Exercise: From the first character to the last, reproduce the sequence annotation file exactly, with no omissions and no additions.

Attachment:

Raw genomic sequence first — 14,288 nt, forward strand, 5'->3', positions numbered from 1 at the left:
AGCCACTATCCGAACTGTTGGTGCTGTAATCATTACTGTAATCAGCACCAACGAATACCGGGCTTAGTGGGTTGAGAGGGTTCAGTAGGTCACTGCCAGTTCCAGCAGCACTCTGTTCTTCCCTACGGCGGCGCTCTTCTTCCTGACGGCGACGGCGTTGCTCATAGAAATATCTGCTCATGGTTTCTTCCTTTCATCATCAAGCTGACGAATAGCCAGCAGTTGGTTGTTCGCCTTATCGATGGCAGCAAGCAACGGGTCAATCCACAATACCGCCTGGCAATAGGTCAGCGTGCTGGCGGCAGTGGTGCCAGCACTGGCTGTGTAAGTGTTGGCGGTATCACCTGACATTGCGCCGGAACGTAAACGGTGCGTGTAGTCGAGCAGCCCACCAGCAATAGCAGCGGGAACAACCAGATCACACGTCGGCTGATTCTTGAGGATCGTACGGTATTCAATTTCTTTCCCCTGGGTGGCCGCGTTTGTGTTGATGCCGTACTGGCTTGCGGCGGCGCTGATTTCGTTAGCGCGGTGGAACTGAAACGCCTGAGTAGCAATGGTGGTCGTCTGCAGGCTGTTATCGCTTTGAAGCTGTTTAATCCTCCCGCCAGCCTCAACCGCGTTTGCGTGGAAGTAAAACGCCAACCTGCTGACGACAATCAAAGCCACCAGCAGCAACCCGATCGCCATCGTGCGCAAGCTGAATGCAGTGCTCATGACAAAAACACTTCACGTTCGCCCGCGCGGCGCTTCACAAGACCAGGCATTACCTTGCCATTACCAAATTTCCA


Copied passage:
Raw genomic sequence first — 14,288 nt, forward strand, 5'->3', positions numbered from 1 at the left:
AGCCACTATCCGAACTGTTGGTGCTGTAATCATTACTGTAATCAGCACCAACGAATACCGGGCTTAGTGGGTTGAGAGGGTTCAGTAGGTCACTGCCAGTTCCAGCAGCACTCTGTTCTTCCCTACGGCGGCGCTCTTCTTCCTGACGGCGACGGCGTTGCTCATAGAAATATCTGCTCATGGTTTCTTCCTTTCATCATCAAGCTGACGAATAGCCAGCAGTTGGTTGTTCGCCTTATCGATGGCAGCAAGCAACGGGTCAATCCACAATACCGCCTGGCAATAGGTCAGCGTGCTGGCGGCAGTGGTGCCAGCACTGGCTGTGTAAGTGTTGGCGGTATCACCTGACATTGCGCCGGAACGTAAACGGTGCGTGTAGTCGAGCAGCCCACCAGCAATAGCAGCGGGAACAACCAGATCACACGTCGGCTGATTCTTGAGGATCGTACGGTATTCAATTTCTTTCCCCTGGGTGGCCGCGTTTGTGTTGATGCCGTACTGGCTTGCGGCGGCGCTGATTTCGTTAGCGCGGTGGAACTGAAACGCCTGAGTAGCAATGGTGGTCGTCTGCAGGCTGTTATCGCTTTGAAGCTGTTTAATCCTCCCGCCAGCCTCAACCGCGTTTGCGTGGAAGTAAAACGCCAACCTGCTGACGACAATCAAAGCCACCAGCAGCAACCCGATCGCCATCGTGCGCAAGCTGAATGCAGTGCTCATGACAAAAACACTTCACGTTCGCCCGCGCGGCGCTTCACAAGACCAGGCATTACCTTGCCATTACCAAATTTCCA